Custom servlet plug-ins are JEE servlets that can be deployed as plug-ins within your Appian instance. A working understanding of how JEE servlets work is required for creating this type of plug-in.
When you define a servlet plugin you will have the option of making it stateless or not.
Standard servlets: These require a JEE session and have the ability to both access and update that session.
Stateless servlets: These cannot require or create a session.
Any servlet that maps to to the URL pattern /plugins/servlet/stateless/* will be a stateless servlet and will use HTTP Basic Authentication on each request to authenticate each request and should not access or create a JEE session.
All servlets that match /plugins/servlet/* but do not match /plugins/servlet/stateless/* are not stateless and require the user to have an authenticated session in order to access them, but do have access to a JEE session.
The following principles must be followed:
Custom servlet plug-ins that match the /plugins/servlet/stateless pattern must not require or create a session.
GET requests must not be used to modify data (create/update data through Appian's Java API).
Notes on CSRF Protection:
POST requests to custom plug-in servlets made within the context of a session will be intercepted and blocked by Appian's CSRF protection.
POST requests made outside the context of a session (for example, web services API calls) will not be blocked by Appian's CSRF protection. Because this type of access falls outside of Appian's security perimeter, implementation of this modification must be tested for security independently.
Creating and Deploying the Servlet Plug-In
This example assumes you are using Eclipse as your IDE.
Create a new Java project in Eclipse.
Click File > New > Other....
Select Java Project from the Select a Wizard options. Click Next.
Type a name for your project. Click Finish (accepting the default settings).
Configure the Java Build Path.
Right-click the project. Click Properties.
In the left navigation, click Java Build Path.
On the Libraries tab, click the Add External JARs... button.
Add the following Appian JAR as an external dependency and click OK.
Your plug-in must be designed to access only the classes and methods documented in the Public API javadocs.
Since this is a servlet plug-in, you'll also need to add the library that contains the javax.servlet package to the build path. This is typically in the Java EE library provided with your application server.
Similarly, if you are supporting an injectable service (e.g. ImportExportService), you'll also need to add the library that contains the javax.inject package.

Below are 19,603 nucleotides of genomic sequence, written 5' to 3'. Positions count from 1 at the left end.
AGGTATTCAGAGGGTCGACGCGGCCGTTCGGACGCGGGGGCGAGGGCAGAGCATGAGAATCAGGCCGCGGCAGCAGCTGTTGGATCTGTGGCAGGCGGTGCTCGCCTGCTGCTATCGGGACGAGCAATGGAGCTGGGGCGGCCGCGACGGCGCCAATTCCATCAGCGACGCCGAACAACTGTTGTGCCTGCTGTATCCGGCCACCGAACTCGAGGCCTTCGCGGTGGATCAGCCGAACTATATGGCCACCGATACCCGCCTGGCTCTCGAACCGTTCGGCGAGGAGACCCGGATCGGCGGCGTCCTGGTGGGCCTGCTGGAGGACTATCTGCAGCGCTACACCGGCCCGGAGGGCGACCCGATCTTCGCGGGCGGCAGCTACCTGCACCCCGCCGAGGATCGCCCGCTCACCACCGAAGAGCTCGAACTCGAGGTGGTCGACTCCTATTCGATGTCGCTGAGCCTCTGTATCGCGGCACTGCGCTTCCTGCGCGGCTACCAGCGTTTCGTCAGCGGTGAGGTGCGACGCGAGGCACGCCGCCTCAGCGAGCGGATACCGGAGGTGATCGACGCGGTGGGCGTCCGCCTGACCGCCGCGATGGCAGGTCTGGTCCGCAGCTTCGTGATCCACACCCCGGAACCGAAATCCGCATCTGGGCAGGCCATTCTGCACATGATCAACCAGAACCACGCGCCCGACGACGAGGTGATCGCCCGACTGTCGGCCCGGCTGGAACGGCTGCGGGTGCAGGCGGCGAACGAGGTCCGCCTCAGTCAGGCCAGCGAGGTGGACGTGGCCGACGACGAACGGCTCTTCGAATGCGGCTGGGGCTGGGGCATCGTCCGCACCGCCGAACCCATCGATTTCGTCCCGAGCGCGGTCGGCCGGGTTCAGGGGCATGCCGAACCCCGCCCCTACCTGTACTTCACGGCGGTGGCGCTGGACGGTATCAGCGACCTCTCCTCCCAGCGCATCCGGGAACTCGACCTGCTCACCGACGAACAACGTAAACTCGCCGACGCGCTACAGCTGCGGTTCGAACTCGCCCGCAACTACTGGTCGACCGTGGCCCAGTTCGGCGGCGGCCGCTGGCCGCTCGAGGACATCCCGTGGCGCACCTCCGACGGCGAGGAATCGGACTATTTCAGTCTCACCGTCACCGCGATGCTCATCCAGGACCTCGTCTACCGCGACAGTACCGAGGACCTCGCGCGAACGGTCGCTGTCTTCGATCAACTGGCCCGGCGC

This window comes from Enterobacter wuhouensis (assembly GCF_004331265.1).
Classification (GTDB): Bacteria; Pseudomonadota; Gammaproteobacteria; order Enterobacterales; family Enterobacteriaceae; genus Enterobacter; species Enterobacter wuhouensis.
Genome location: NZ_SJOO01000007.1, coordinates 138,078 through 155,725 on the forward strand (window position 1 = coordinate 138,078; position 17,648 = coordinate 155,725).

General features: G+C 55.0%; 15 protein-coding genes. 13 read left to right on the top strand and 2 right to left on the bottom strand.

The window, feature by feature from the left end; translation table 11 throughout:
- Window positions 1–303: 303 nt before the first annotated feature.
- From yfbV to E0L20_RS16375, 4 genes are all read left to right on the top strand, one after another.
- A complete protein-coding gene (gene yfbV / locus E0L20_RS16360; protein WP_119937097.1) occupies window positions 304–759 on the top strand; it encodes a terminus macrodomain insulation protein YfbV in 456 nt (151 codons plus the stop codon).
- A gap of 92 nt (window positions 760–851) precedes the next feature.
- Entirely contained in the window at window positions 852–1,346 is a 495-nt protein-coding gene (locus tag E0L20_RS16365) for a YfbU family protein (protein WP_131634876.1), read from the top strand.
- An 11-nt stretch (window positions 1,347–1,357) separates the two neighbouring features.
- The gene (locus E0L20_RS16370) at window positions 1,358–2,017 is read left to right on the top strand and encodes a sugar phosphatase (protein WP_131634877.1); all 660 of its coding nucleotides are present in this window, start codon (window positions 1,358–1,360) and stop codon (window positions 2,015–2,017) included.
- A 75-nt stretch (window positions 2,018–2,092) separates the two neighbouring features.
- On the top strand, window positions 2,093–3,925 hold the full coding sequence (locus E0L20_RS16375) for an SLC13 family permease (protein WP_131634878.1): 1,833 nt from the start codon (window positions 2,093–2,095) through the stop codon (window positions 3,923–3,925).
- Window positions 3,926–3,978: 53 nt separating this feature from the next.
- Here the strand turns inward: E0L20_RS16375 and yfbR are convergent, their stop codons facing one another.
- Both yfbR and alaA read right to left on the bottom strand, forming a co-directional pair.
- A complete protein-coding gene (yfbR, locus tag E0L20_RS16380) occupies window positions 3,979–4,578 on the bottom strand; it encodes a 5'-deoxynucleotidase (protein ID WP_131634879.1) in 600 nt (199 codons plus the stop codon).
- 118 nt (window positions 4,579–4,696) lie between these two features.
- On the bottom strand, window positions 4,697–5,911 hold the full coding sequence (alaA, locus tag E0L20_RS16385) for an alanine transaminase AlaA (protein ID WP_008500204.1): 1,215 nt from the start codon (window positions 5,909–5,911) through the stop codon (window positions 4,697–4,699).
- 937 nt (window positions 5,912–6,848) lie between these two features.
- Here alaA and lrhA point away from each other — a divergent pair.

Configure Project Folders.
In the Package Explorer (left navigation), right-click the src folder and select New > Folder.
Type META-INF in the folder name field and click Finish.
With the META-INF folder selected, right-click and select New > Folder. Type lib in the folder name field. Click Finish.
With the src folder selected, right-click and select New > Package. Type your desired package structure in the name field. For example: com.example.plugins.<YOUR_PLUGIN>
Click Finish. Your file structure should appear similar to the following diagram.
Add your appian-plugin.xml file to the src folder at the root level.
Export your project as a JAR file.
Right-click your project and click Export....
Select the JAR file option as the Export destination.
On the Resources to export dialog, clear the .classpath and .project selections, as these files are used exclusively by Eclipse.
Select as your export destination the _admin/plugins folder of your installation directory (<APPIAN_HOME>/_admin/plugins).
This directory is created during application server startup.
Click Finish. Your plug-in is deployed.
The plug-ins framework locates the new JAR file and deploys your custom smart service when the application server starts.
Configuring the appian-plugin.xml File
All plug-ins must contain an appian-plugin.xml configuration file. Plug-ins that do not contain this configuration file won't be registered in Appian.
appian-plugin: The main parent element. This element defines the plug-in properties and references. The name is used for documentation purposes only. The key must be unique among all Appian plug-ins. It represents a unique namespace for your plug-in function. We recommend using the same convention established for Java package names.
plugin-info: This element contains plug-in metadata, including the following sub-elements.
description: Specify a description of the plug-in itself.
vendor: Specify your organization's name and URL.
version: Specify the version of the plug-in. Remember that installing newer versions overrides older versions.
application-version: Specify the minimum version of Appian that the plug-in requires to run.
servlet: Defines the servlet module that will be deployed.
name: Name of the plug-in module that will appear in logs when the plug-in is deployed.
key: Identifier of the module. Must be unique in the system.
class: Servlet Java class. Must be a subclass of com.appiancorp.suiteapi.servlet.AppianServlet.